Introduction to E-Verify
By: LAURA J. DANIELSON, LOAN T. HUYNH, & DEBRA A. SCHNEIDER
What is E-Verify?
E-Verify is a web-based program that allows employers to electronically verify the information provided on the Form I-9 including social security numbers with databases of the Social Security Administration (SSA) and the Department of Homeland Security (DHS). The Department of Homeland Security in conjunction with the Social Security Administration in 1996 established what is now the E-Verify program to supplement the current I-9 employment eligibility verification process.
E-Verify is currently a voluntary program at the federal level and in most states. As of June 2008, more than 70,000 employers have registered for
E-Verify participation with an average of 1000 employers signing up per week. The numbers of employers registering with E-Verify is expected to continue to grow as the Immigration and Customs Enforcement (ICE) increases its enforcement actions, more states enact legislation mandating
E-Verify for employers, and the federal government provides more incentives such as the recent proposal to require all federal contractors to register with E-Verify.
As the pressure on employers to register with E-Verify increases, employers should be cautious when deciding to register with E-Verify as it imposes significant obligations and requires employers to enter into a Memorandum of Understanding (MOU) with the SSA and the DHS.
Responsibilities and Obligations Under E-Verify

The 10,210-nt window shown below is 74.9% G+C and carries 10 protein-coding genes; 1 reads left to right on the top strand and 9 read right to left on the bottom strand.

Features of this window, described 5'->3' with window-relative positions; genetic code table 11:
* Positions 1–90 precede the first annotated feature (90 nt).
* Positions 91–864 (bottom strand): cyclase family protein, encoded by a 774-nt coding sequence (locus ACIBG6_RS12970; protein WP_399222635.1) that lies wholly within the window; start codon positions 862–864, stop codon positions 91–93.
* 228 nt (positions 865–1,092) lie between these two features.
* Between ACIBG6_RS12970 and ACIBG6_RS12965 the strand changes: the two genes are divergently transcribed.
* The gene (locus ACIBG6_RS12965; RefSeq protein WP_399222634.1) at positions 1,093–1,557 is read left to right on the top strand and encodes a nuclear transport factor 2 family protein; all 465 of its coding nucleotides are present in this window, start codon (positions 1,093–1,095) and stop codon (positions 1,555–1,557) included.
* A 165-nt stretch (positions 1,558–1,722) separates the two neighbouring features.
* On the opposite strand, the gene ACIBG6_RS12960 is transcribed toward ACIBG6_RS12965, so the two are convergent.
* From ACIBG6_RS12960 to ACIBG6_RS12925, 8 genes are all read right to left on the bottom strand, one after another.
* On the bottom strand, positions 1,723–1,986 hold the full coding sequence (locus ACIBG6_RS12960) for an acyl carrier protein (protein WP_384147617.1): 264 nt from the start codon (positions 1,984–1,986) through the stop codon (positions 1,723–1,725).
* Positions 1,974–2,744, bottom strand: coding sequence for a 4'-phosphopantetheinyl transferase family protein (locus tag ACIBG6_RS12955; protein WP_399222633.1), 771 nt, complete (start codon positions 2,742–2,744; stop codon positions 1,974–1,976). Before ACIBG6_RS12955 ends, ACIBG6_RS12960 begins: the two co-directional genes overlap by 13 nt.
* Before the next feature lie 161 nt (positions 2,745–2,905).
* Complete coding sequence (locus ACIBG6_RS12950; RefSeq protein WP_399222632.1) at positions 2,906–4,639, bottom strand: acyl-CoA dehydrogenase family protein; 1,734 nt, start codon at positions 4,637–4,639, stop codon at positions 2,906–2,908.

Employers can register for E-Verify online (https://www.vis-dhs.com/EmployerRegistration). As part of registration process, the employer must sign a MOU, which outlines the responsibilities and obligations of the employer, DHS, and SSA under E-Verify. An employer’s main responsibilities under E-Verify are to:
- Post a notice supplied by the DHS that the employer engages in E-Verify;
- Provide the identification of the designated E-Verify employer representative;
- When completing Form I-9, accept only List B documents that contain a photograph;
- Photocopy and retain Form I-551 (Permanent Resident Card) or Form I-766 (Employment Authorization Document) with I-9 records if they are presented by an employee;
- Notify DHS if the employer continues to employ following a non-confirmation (with civil penalties of $500 - $1000 for failure to notify);
- Initiate E-Verify process within three business days after hire;
- Follow required procedures, including notifying an employee in writing of any tentative non-confirmations;